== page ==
Do biologists and physicists approach AFM differently?

This was the question at the forefront of my mind as I attended the Linz Winter Workshop back in February. Do biologists and physicists approach AFM differently and, does it matter?

The thought was triggered when I attended a stimulating talk given by ex-Bristol physicist Jamie Hobbs. Jamie is now a professor and biophysicist at the University of Sheffield and it was clear to me through his presentation that his grounding in physics is positively impacting the research.

Recently Jamie and the team were able to use AFM for the molecular imaging of glycan chains in e.coli.

As AFM provides high signal-to-noise imaging of individual biomolecules at the nanoscale, it has been considered a great tool to use in this area for a while. Being able to visualise the glycan chains is critical to understanding how the polymer network performs its function. However, despite considerable effort, successful imaging simply hasn’t been possible with AFM.

That is until Jamie and his team got to work on it. Guided by Jamie’s knowledge and confidence in using AFM they were able to develop new approaches to sample preparation and imaging which allowed glycans to be seen in high definition for the first time[1].

But what is the biologists view on working with AFM?

Not long after the conference I caught up with Daniel Robert, Professor of Bionanoscience at the University of Bristol to discuss the issue.

Professor Daniel Robert  (Image courtesy of University of Bristol)

Professor Daniel Robert

(Image courtesy of University of Bristol)


Daniel highlighted that one of the challenges facing biologists is that AFM isn’t a core technique they study. Consequently, it often simply isn’t considered as a means of measurement or in terms of how it could be applied to biological research.

Indeed Daniel remembers that he first became aware of AFM during a talk giving by NuNano co-founder Mervyn Miles in the School of Biological Sciences back in 2002. The talk was on AFM of biomolecular structures, including the invention of the Activ Resonance controller[2], the first product of University of Bristol spin-out company Infinitesima.

Inspired by the talk and quick to see the connection between the work Merv had done and the research Daniel was undertaking on mosquitoes, he had a follow up chat with Merv. This resulted in Daniel using AFM to gain a deeper understanding of how mosquitoes hear.

Specifically, Daniel and team used AFM on live mosquitos to measure and characterise the mechanical response of mechanosensory neurons during forced oscillations of the insects hearing organs[3].

Everyone’s favourite insect…

Everyone’s favourite insect…


Daniel and the team moved through different levels in using the AFM:  From simple contact mode imaging, to more advanced measurements of the response and shape of the oscillation, as well as characterising the system’s linearity.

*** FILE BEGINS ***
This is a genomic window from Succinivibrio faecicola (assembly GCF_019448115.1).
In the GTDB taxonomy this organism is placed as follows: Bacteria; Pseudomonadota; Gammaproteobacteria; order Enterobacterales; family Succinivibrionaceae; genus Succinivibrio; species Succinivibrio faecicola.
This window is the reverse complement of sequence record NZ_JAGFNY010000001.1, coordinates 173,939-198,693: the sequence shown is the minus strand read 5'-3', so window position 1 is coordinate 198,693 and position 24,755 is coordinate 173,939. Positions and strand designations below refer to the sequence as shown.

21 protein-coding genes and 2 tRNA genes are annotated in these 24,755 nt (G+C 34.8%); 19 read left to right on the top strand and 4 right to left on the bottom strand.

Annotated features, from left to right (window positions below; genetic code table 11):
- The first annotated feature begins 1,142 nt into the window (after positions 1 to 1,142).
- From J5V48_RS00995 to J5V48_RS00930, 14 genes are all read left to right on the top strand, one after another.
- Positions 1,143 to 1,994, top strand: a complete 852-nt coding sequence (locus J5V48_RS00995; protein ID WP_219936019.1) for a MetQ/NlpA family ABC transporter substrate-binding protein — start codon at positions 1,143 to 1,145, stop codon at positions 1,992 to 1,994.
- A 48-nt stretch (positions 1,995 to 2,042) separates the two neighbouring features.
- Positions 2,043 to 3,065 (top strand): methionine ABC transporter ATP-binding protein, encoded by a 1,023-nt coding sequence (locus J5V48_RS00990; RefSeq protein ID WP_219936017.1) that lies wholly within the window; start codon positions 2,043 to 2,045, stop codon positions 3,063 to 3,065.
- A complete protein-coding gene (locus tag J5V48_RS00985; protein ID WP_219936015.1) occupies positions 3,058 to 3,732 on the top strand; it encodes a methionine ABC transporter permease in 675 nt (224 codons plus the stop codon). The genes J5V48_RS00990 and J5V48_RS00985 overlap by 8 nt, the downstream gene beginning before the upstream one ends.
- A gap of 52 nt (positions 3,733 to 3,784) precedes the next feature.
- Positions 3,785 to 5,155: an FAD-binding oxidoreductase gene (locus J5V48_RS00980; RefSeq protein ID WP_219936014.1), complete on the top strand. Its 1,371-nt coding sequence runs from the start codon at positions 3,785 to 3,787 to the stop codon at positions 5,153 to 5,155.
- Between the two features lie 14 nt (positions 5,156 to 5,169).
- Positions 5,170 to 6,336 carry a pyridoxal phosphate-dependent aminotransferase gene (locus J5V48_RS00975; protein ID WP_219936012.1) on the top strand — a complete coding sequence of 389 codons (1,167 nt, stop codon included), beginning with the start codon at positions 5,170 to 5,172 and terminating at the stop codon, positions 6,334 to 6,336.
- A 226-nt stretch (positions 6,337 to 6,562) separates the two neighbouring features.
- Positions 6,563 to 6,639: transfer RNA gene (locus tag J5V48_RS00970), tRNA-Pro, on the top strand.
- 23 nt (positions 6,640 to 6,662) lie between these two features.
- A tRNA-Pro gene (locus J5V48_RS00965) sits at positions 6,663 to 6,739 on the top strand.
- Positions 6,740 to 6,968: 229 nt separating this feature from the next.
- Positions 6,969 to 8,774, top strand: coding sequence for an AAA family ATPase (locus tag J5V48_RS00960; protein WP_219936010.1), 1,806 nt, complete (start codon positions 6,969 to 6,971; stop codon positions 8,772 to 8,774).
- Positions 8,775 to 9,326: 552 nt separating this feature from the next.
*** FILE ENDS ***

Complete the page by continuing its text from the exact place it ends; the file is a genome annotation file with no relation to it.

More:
But the really new application the AFM enabled the team to undertake was to further their understanding on the role of electrostatics in sensory systems in insects, characterising whether the system was electric and how it acquired or dissipated charge.

For Daniel, realising that the AFM was a tool that could help him answer a biological question he was examining was a breakthrough. He agrees that there are fundamental differences between how a physicist and a biologist approach a problem but he believes that the best research involves both backgrounds. This is evident in the fact that Daniel ensures he always has a couple of physicists in the lab and on the papers he writes. He says:

We don’t make the biologists physicists and we don’t make the physicists biologists. Somehow [working together] researchers emerge in yet another area – it’s not meeting in the middle between A and B, it’s meeting at C, somewhere else.”

This idea of ‘meeting at C’ as a third place is what I find really interesting. I find truly interdisciplinary working in this way energising and I’m fascinated by the novel developments occurring in the use of AFM through the questions posed by biology.

Coming back to my own, somewhat intentionally provocative question, yes, I think it’s fair to say biologists and physicists do approach AFM differently and, actually yes, it does matter. But not in a detrimental way to either.

Like Daniel, I think effective communication between physicists and biologists can transform a variety of research areas, aided by the application of any number of measurement techniques, such as AFM.

If you’re already using AFM in your current project, or thinking about it, we’re always keen to hear about it. We may even be able to offer you some key tips and advice on how to get the best out of your AFM and therefore produce even better results to aid your research.

 [1] You can read more about this research in the article Molecular imaging of glycan chains couples cell wall polysaccharide architecture to bacterial cell morphology  by Turner, Mesnage, Hobbs and Foster published in Nature Communications.

[2] The two papers that relate to the talk Merv was giving are: Piconewton regime dynamic force microscopy in liquid and High-Q dynamic force microscopy in liquid and its application to living cells.

[3] The resulting work on Frequency doubling by active in vivo motility of mechanosensory neurons in the mosquito ear was published in the Royal Society Open Science journal in January last year.


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